Tricuspid atresia is a type of heart disease that is present at birth (congenital heart disease), in which the tricuspid heart valve is missing or abnormally developed. The defect blocks blood flow from the right atrium to the right ventricle. Other heart or vessel defects are usually present at the same time.
Tricuspid atresia is an uncommon form of congenital heart disease. It affects about 5 in every 100,000 live births. One in 5 people with this condition will also have other heart problems.
Normally, blood flows from the body into the right atrium, then through the tricuspid valve to the right ventricle and on to the lungs. If the tricuspid valve does not open, the blood cannot flow from the right atrium to the right ventricle. Because of the problem with the tricuspid valve, blood ultimately cannot enter the lungs. This is where it must go to pick up oxygen (becomes oxygenated).
Instead, the blood passes through a hole between the right and left atrium. In the left atrium, it mixes with oxygen-rich blood returning from the lungs. This mix of oxygen-rich and oxygen-poor blood is then pumped out into the body from the left ventricle. This causes the oxygen level in the blood to be lower than normal.
In people with tricuspid atresia, the lungs receive blood either through a hole between the right and left ventricles (described above), or through maintenance of a fetal vessel called the ductus arteriosus. The ductus arteriosus connects the pulmonary artery (artery to the lungs) to the aorta (main artery to the body). It is present when a baby is born, but normally closes by itself shortly after birth.
- Bluish color to the skin (cyanosis) due to low oxygen level in the blood
- Fast breathing
- Poor growth
- Shortness of breath
Exams and Tests
This condition may be discovered during routine prenatal ultrasound imaging or when the baby is examined after birth. Bluish skin is present at birth. A heart murmur is often present at birth and may increase in loudness over several months.
Tests may include the following:
Once the diagnosis is made, the baby will often be admitted to the neonatal intensive care unit (NICU). A medicine called prostaglandin E1 may be used to keep the ductus arteriosis open so that blood can circulate to the lungs.
Generally, patients with this condition require surgery. If the heart is unable to pump enough blood out to the lungs and rest of the body, the first surgery most often takes place within the first few days of life. In this procedure, an artificial shunt is inserted to keep blood flowing to the lungs. In some cases, this first surgery is not needed.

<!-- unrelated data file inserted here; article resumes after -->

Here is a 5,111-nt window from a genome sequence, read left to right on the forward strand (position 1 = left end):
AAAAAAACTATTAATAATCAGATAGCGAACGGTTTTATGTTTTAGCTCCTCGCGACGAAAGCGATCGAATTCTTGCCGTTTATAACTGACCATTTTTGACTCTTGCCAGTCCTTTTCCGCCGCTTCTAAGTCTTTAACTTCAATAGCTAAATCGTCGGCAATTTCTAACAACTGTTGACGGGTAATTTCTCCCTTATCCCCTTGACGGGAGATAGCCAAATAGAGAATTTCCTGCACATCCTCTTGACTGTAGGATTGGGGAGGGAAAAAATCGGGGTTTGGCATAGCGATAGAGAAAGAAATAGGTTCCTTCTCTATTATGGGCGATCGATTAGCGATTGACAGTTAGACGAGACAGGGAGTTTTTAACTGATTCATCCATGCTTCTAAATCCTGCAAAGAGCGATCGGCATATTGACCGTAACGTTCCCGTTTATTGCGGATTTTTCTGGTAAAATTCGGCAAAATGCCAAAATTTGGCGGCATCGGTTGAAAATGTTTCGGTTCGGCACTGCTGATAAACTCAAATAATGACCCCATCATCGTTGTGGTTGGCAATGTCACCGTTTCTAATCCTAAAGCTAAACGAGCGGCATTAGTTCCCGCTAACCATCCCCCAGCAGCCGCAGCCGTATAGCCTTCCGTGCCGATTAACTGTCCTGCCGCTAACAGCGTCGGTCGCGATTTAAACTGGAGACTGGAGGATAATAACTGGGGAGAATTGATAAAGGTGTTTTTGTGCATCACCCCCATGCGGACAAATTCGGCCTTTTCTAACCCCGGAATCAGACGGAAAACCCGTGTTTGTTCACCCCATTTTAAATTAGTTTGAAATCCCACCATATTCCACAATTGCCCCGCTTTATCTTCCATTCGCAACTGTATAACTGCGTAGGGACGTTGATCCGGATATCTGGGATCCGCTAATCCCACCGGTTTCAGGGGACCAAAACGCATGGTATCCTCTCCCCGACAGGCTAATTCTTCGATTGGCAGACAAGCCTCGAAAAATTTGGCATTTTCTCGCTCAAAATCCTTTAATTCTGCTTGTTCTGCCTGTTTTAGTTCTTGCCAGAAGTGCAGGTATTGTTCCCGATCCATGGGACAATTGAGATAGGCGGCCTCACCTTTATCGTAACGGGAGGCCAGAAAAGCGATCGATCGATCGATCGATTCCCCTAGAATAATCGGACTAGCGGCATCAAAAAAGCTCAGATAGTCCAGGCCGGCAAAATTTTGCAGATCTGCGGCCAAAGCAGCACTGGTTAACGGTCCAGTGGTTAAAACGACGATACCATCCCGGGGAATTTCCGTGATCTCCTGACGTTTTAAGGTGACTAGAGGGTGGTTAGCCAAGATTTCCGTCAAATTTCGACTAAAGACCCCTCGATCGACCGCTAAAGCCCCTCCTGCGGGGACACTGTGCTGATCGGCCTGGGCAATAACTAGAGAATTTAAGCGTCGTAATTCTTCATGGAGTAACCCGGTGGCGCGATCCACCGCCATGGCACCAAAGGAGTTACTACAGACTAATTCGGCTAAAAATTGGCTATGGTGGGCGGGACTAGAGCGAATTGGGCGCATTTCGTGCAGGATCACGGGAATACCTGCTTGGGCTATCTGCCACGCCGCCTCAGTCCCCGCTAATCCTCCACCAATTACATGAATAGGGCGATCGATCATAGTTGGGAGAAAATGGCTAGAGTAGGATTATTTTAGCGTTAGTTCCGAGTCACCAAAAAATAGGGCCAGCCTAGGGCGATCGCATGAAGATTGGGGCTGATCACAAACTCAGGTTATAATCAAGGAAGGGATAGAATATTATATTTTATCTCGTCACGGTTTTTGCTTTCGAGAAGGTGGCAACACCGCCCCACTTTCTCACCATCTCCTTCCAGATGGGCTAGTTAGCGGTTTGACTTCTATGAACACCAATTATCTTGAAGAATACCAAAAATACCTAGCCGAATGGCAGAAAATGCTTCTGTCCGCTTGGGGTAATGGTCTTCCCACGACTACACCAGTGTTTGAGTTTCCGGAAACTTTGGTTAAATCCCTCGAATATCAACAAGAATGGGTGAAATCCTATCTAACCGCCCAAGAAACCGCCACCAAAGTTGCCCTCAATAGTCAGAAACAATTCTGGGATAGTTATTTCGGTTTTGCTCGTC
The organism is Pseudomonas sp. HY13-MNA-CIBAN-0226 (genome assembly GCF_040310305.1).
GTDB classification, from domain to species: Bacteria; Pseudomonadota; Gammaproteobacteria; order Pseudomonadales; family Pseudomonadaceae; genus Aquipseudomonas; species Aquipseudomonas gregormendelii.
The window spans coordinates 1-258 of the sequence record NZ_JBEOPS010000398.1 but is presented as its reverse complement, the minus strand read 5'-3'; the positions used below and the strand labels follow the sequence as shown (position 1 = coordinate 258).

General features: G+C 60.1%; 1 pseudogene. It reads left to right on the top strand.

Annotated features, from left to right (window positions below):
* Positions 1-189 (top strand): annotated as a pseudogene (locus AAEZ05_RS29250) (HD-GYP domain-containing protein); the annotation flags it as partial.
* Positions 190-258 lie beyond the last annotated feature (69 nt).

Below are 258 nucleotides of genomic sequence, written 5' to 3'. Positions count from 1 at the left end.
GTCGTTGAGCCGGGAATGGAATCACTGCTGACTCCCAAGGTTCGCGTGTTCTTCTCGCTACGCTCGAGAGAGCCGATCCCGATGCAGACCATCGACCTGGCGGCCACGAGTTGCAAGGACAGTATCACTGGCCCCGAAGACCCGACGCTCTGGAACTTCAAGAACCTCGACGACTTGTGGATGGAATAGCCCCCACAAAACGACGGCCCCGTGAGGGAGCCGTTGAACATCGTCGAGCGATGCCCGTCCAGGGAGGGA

Afterward, the baby goes home in most cases. The child will need to take one or more daily medicines and be closely followed by a pediatric cardiologist. This doctor will decide when the second stage of surgery should be done.
The next stage of surgery is called the Glenn shunt or hemi-Fontan procedure. This procedure connects half of the veins carrying oxygen-poor blood from the upper half of the body directly to the pulmonary artery. The surgery is most often done when the child is between 4 to 6 months old.
During stage I and II, the child may still look blue (cyanotic).
Stage III, the final step, is called the Fontan procedure. The rest of the veins carrying oxygen-poor blood from the body are connected directly to the pulmonary artery leading to the lungs. The left ventricle now only has to pump to the body, not the lungs. This surgery is usually performed when the child is 18 months to 3 years old. After this final step, the baby's skin is no longer blue.
In most cases, surgery will improve the condition.
Complications may include:
- Irregular, fast heart rhythms (arrhythmias)
- Chronic diarrhea (from a disease called protein-losing enteropathy)
- Heart failure
- Fluid in the abdomen (ascites) and in the lungs (pleural effusion)
- Blockage of the artificial shunt
- Strokes and other nervous system complications
- Sudden death
When to Contact a Medical Professional
Contact your health care provider right away if your infant has:
- New changes in breathing patterns
- Problems eating
- Skin that is turning blue
There is no known way to prevent tricuspid atresia.
Tri atresia; Valve disorder - tricuspid atresia; Congenital heart - tricuspid atresia; Cyanotic heart disease - tricuspid atresia
Fraser CD, Kane LC. Congenital heart disease. In: Townsend CM Jr, Beauchamp RD, Evers BM, Mattox KL, eds. Sabiston Textbook of Surgery. 20th ed. Philadelphia, PA: Elsevier Saunders; 2017:chap 58.
Webb GD, Smallhorn JF, Therrien J, Redington AN. Congenital heart disease. In: Mann DL, Zipes DP, Libby P, Bonow RO, Braunwald E, eds. Braunwald's Heart Disease: A Textbook of Cardiovascular Medicine. 10th ed. Philadelphia, PA: Elsevier Saunders; 2015:chap 62.
Review Date 10/17/2017
Updated by: Michael A. Chen, MD, PhD, Associate Professor of Medicine, Division of Cardiology, Harborview Medical Center, University of Washington Medical School, Seattle, WA. Also reviewed by David Zieve, MD, MHA, Medical Director, Brenda Conaway, Editorial Director, and the A.D.A.M. Editorial team.